Sunday, March 9, 2014

Reading Envy 003: 3 of 5 Stars

On our third episode, we were joined by Julie Davis, referred to fondly on this podcast as Sister Julie Loquacious (gold star if you catch the reference).  Julie has a multi-faceted internet presence indeed!  Scott knew about her several years ago from her blog, The Happy Catholic, and then she showed up on an episode of SFF Audio.  They started their own podcast, A Good Story is Hard to Find, where they examine film, television, and books through a Catholic lens.  Two Catholic lenses.  Julie also records books you should know about on Forgotten Classics.  She is always reading a wide variety of books, so we were very happy to have her as our second guest! 

Julie whittled down her list to three titles she has been reading recently:

Jenny selected three from her last month, okay five:

Scott expounds on his three selections, and on the self-publishing world:

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  1. Andy Weir, author of the Martian, wanted to give away the book for free, but Amazon made him charge 99 cents. He also claims to have done zero publicity for it except putting it on his webpage.

  2. Nice discussion!

    I find from comments I hear from independent authors is that the publishers really want specific stories that follow specific formulas. Sort of like all the young adult dystopian fiction with a teenage girl main character in some sort of a love triangle with the personality of a paper bag.

    If it wasn't for self-publishing stuff like Wool might have never come out at all. But then neither would Fifty Shades of Grey... I think I just destroyed my own point.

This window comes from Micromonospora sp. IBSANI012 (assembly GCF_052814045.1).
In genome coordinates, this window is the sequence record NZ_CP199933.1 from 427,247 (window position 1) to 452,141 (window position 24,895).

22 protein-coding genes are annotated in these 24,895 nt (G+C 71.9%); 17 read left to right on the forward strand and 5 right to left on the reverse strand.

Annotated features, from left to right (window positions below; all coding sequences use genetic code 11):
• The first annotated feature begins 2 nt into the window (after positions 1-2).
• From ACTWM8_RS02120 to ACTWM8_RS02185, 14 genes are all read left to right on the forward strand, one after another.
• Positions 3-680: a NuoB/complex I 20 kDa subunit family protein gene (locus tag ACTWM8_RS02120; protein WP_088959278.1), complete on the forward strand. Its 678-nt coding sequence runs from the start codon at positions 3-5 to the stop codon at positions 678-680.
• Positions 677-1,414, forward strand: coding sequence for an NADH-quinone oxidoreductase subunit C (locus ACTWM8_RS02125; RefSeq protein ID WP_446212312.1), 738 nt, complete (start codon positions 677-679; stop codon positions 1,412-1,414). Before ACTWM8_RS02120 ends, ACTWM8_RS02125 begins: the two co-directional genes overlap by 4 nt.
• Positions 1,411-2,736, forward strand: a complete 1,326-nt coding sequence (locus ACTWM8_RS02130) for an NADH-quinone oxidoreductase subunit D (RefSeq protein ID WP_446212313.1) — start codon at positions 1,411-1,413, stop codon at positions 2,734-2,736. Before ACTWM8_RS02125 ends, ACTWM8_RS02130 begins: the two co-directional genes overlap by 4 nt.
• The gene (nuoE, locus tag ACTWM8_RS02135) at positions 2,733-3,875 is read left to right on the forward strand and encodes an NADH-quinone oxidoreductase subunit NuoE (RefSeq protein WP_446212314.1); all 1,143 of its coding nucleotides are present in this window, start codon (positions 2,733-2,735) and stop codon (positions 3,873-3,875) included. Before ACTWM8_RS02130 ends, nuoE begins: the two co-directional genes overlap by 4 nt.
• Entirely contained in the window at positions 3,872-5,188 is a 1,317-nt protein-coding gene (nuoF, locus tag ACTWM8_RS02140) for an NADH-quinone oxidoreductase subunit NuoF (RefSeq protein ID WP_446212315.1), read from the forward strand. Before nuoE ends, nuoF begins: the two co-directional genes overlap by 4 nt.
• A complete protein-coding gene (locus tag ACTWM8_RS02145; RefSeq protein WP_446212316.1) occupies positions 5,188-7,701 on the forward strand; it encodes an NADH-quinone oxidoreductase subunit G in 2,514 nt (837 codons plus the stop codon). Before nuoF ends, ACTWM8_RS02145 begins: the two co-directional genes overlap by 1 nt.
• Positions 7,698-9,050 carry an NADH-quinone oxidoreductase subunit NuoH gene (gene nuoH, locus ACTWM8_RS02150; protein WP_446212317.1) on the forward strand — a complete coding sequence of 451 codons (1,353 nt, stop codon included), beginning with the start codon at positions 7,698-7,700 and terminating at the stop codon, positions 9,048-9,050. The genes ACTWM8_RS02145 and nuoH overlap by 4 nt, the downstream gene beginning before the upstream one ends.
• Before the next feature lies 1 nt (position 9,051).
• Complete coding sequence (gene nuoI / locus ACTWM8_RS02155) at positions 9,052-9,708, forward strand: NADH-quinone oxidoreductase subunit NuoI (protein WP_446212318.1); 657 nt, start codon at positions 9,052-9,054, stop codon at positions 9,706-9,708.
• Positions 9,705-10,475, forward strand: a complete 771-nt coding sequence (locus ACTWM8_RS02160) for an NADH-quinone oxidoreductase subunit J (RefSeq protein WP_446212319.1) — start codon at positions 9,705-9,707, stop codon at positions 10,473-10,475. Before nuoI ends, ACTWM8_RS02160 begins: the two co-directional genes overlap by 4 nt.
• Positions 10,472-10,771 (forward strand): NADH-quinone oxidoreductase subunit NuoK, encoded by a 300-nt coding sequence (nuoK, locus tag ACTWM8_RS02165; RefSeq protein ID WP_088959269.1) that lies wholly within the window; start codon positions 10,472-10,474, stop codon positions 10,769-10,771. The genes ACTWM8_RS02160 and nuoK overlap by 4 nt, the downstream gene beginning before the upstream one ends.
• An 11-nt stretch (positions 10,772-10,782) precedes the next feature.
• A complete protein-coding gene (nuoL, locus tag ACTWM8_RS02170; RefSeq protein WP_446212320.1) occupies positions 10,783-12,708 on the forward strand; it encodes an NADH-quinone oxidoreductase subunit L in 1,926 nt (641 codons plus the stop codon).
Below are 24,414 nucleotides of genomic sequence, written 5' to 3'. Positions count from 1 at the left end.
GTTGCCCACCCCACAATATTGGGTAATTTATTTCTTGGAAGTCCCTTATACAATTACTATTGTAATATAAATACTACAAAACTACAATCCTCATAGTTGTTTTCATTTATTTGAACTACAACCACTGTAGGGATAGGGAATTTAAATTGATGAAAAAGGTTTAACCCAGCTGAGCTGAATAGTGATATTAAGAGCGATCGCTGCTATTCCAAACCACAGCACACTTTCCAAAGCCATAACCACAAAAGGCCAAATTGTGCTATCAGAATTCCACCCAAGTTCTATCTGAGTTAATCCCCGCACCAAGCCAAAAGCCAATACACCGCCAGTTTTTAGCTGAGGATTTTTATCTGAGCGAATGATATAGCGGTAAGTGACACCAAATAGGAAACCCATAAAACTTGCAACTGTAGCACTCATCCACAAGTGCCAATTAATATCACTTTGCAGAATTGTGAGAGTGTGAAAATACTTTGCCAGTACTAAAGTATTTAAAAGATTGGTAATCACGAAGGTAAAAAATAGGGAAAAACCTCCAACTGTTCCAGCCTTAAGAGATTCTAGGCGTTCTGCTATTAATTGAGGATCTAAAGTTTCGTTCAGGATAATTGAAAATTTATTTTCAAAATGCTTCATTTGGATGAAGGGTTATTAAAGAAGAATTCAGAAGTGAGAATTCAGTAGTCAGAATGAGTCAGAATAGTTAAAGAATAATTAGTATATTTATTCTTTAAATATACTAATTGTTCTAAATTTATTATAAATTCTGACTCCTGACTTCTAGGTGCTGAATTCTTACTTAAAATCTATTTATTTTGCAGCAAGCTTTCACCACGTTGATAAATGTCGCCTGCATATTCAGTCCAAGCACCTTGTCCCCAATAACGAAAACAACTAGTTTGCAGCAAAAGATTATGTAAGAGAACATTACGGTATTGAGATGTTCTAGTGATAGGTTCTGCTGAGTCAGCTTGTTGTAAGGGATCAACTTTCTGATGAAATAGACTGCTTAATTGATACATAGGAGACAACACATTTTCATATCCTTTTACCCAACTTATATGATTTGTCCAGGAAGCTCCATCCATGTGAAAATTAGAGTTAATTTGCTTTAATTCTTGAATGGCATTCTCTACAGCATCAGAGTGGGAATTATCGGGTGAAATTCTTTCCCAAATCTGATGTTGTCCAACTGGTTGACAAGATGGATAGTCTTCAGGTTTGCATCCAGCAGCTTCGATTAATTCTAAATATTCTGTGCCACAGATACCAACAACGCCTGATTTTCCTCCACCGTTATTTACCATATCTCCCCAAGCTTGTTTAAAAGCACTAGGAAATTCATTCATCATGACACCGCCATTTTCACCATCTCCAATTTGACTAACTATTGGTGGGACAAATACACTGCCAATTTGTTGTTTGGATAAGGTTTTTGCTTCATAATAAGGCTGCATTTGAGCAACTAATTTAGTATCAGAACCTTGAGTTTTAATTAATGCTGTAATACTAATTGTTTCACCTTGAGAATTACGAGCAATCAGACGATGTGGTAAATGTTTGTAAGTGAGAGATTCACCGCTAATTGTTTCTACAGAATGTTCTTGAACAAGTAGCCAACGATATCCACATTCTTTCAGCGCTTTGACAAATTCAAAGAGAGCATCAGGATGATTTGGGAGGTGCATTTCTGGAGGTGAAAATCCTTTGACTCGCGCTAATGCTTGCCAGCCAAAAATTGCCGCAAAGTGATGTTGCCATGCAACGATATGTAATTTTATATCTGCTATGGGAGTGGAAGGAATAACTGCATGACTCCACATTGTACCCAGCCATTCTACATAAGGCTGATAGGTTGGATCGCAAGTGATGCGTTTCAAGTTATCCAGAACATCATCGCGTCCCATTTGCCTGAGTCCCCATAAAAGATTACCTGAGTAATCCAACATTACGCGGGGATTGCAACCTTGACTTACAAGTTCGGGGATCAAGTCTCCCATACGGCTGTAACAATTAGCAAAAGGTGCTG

Bone Dance sounds interesting. I'll have to look into that one.

  3. Hi Gang, I just wanted to say that I just started listening and love the podcast. I'm picking up book suggestions like crazy and I like what you have to say about the books. If you could kindly add links in the blog posts to stuff that you talk about in the episode it would save me panic attacks of trying to remember stuff until I get where I am going and find a pen. I still don't know the name of the short story about the couple who share a capsule in the future due to overcrowding....

    1. Hi Kristie, thanks so much for listening. We are happy to have you along! I will try to do better at providing links from now on (even episode 4 has a couple but not for everything). Is the story you mention from this episode? I will try to find it for you!

  4. Julie may have remembered the title, she brought it up (as a ss that was similar to Positron). Thanks!

    1. Julie is looking for it! Thanks for helping us narrow it down.

  5. Ah, what a rich, fun podcast.
    First thoughts:

    Thank you for recommending S. It sounds a lot like Mark Danielewski's House of Leaves, or Barbara Hodgson's Lives of Shadows: multiple strands, multimedia, included artifacts. Or Griffin and Sabine.

    Frances and Bernard: sounds like a fine novel, especially since O'Connor and Lowell are favorites of mine.
    Have you looked into 18th-century novels for epistolary materials? There are some awesome epistolary tales. Samuel Richardson really is the ace here, including Pamela and the longest novel in English, Clarissa.

    Kudos, Scott, for trying out Pynchon!
    As postmodern: there's a huge emphasis on style and surface, as opposed to character development or, as you say, plot. Fragmentation and randomness are there, partly as a reflection of our times. Here's a nice primer on some features: